Last week (August 1) I was in Dorset and without any planning in advance I found myself going for a walk around the Iron Age hill-fort of Badbury Rings.
As well as its archaeological value, the area is home to a dozen or so orchids – not (more…)
It always annoyed me that a fritillary could be both a flower and a butterfly, but now I know where the name came from I feel much easier about it…
This week I took a picture of our often forgotten snake’s head fritillary (Fritillaria meleagris) in the garden.
Every year it’s the same. I almost pull it out because I think it’s just some self-seeded grass – in all honesty I would have, if it hadn’t been slightly out of my reach on a raised bed.
Then suddenly it’s in flower, so delicate, its purple pattern so chequered. Clever, that. Although it looks better en masse in grass, as it is in Oxford’s Magdalen Meadows…
Then there is the butterfly – in fact a whole bunch of fritillaries, in the family known as Nymphalidae, which includes nymphalids and browns as well as the fritillaries.
You can tell the fritillaries because they have a chequered pattern and that’s the connection between flower and butterfly – (more…)
These musings on the stone called flint and its poorer-quality relation chert are prompted by the recent discovery of 120,000-year-old stone tools in the United Arab Emirates. Read more about that here.
Worked flint is beautiful – hard, glassy, grey, touchable. I first held it in my hands when studying prehistoric archaeology in the early 1970s.
At the time Bruce Bradley (now Professor) was studying for his PhD in experimental archaeology at Cambridge University. He was famous even then for his flint-knapping technique – it was said that it was lucky he wore spectacles as they were covered in tiny chips from the flying fragments of stone and he would otherwise have been blinded.
When he left he sold off many of his pieces. I have to admit I didn’t go to the sale myself, but my fellow student Matthew Spriggs picked up some flint tools for me. Thus I acquired the large hand axe, an arrowhead and a small sickle, all of which are pictured here.
And thanks to the miracle of Google, I find Matt is now an archaeology professor in Australia. I wondered what had happened to him!
On the same dark mid-winter day that we visited Usk and Monmouth, we also went to Tintern Abbey in the lovely Wye Valley.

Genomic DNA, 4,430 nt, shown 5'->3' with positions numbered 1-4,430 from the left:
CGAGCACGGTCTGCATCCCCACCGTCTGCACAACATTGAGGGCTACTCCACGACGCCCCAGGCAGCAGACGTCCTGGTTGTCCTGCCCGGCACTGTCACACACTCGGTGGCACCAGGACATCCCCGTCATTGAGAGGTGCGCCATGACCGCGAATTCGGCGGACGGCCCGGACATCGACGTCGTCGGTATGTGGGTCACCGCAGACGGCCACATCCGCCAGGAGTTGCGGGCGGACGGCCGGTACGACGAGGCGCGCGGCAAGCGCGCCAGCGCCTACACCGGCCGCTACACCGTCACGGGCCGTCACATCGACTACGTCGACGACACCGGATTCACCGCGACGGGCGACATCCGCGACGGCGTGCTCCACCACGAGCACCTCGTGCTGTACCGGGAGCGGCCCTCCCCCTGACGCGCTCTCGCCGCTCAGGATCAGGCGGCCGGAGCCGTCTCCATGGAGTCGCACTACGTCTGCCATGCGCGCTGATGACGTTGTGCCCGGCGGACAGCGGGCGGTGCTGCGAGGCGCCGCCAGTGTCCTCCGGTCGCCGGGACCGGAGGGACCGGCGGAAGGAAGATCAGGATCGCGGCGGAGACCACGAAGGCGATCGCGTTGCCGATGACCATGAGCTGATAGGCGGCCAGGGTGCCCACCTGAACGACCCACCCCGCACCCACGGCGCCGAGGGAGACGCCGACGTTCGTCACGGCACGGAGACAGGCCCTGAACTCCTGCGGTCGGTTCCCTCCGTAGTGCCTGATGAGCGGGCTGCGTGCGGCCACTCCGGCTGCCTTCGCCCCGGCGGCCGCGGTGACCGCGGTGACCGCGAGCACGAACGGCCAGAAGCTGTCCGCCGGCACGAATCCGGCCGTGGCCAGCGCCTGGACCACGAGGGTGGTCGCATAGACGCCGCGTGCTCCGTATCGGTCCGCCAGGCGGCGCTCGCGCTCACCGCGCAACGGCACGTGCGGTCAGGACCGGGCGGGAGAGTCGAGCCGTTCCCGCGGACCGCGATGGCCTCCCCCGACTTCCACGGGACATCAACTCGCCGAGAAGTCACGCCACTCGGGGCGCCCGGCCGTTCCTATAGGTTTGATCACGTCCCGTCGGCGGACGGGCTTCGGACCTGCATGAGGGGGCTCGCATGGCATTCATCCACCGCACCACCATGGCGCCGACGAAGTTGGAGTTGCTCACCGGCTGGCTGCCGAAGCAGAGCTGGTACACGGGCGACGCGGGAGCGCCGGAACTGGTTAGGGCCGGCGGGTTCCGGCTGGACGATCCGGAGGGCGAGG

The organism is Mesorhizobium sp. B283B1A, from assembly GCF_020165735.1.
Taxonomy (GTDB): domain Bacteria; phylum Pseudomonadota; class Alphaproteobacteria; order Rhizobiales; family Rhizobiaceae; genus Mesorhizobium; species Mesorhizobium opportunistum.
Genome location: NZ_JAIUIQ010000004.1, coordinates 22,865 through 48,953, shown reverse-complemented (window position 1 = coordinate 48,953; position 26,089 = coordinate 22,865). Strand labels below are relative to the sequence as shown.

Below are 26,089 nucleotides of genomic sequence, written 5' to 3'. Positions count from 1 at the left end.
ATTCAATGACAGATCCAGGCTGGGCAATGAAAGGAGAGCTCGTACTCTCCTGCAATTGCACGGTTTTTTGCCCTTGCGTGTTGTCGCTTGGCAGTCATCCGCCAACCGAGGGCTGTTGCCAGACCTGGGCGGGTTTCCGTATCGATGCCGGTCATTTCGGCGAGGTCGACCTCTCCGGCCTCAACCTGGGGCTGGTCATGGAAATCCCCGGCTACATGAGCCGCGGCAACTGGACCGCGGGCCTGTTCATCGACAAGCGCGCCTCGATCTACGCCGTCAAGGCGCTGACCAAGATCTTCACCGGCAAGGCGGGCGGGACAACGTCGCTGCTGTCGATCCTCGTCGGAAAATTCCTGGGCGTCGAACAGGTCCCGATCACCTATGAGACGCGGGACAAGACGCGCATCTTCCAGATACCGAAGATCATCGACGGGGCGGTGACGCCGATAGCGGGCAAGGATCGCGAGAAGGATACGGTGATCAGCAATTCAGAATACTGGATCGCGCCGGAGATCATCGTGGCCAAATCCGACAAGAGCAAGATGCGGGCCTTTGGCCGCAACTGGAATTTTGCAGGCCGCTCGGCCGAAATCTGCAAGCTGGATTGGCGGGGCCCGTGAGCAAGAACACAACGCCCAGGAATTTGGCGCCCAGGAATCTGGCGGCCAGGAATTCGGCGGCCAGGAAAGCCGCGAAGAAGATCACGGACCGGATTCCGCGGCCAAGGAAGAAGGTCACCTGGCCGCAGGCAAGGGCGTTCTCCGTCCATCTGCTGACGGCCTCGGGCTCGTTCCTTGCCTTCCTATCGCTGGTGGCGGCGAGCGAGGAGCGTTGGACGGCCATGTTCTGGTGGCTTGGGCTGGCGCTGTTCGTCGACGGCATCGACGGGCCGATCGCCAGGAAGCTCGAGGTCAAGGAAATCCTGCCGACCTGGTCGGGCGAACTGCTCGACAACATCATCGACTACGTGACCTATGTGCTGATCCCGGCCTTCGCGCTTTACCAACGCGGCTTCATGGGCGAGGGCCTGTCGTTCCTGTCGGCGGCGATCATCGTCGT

We are members of Cadw and get in “free”, so we always visit when we are in the area.
It was early afternoon, but with sunset soon after 4pm at this time of year, it was already dim. It made the abbey’s stones seem more ruinous than ever but also showed up their lovely pink colour. I believe it’s the old red sandstone on which much of Monmouthshire stands and which gives the Wye its red colour.
Tintern Abbey was a Cistercian house founded in 1131 and rebuilt in the late 13th and early 14th centuries. It was surrendered to Henry VIII in 1536 when he dissolved the monasteries. He gave it to Henry Somerset, Earl of Worcester, who sold lead from the roof and leased parts of the area for cottages and other early industrial buildings.
The abbey regained fame in the 17th and 18th centuries when it was discovered by the Romantic poets (such as Wordsworth) and artists (such as Turner).
My aim for the day had been to take pictures of bare winter trees and some of these were visible from the abbey, too.
What I noticed most, though, was the hard white lichen like chewing gum patches all over the stones.
And the whole ruins, which have stood tall for so many centuries, looked as if they would crumble into damp rubble at any moment.
Howard Carter spent years documenting the thousands of artefacts from the tomb he uncovered in the Valley of the Kings in 1922. At the time, after making a small hole in the door of the tomb and shining a candle light through, he was asked by his patron Lord Carnarvon if he could see anything. He famously said “Yes… wonderful things!”
On the fiftieth anniversary of this discovery, just 50 of the thousands of “wonderful things” from the tomb came to London to go on display at the British Museum. I was lucky enough to (more…)
As we draw near to the northern hemisphere’s summer solstice, I thought I would post some old black and white pictures I took of Stonehenge and other West Country prehistoric monuments during an archaeological field class in Spring 1974.
Those were the days! Such monuments were not the tourist attractions they are today and they were often in isolated spots with no visitor centres nearby.
This weekend the (more…)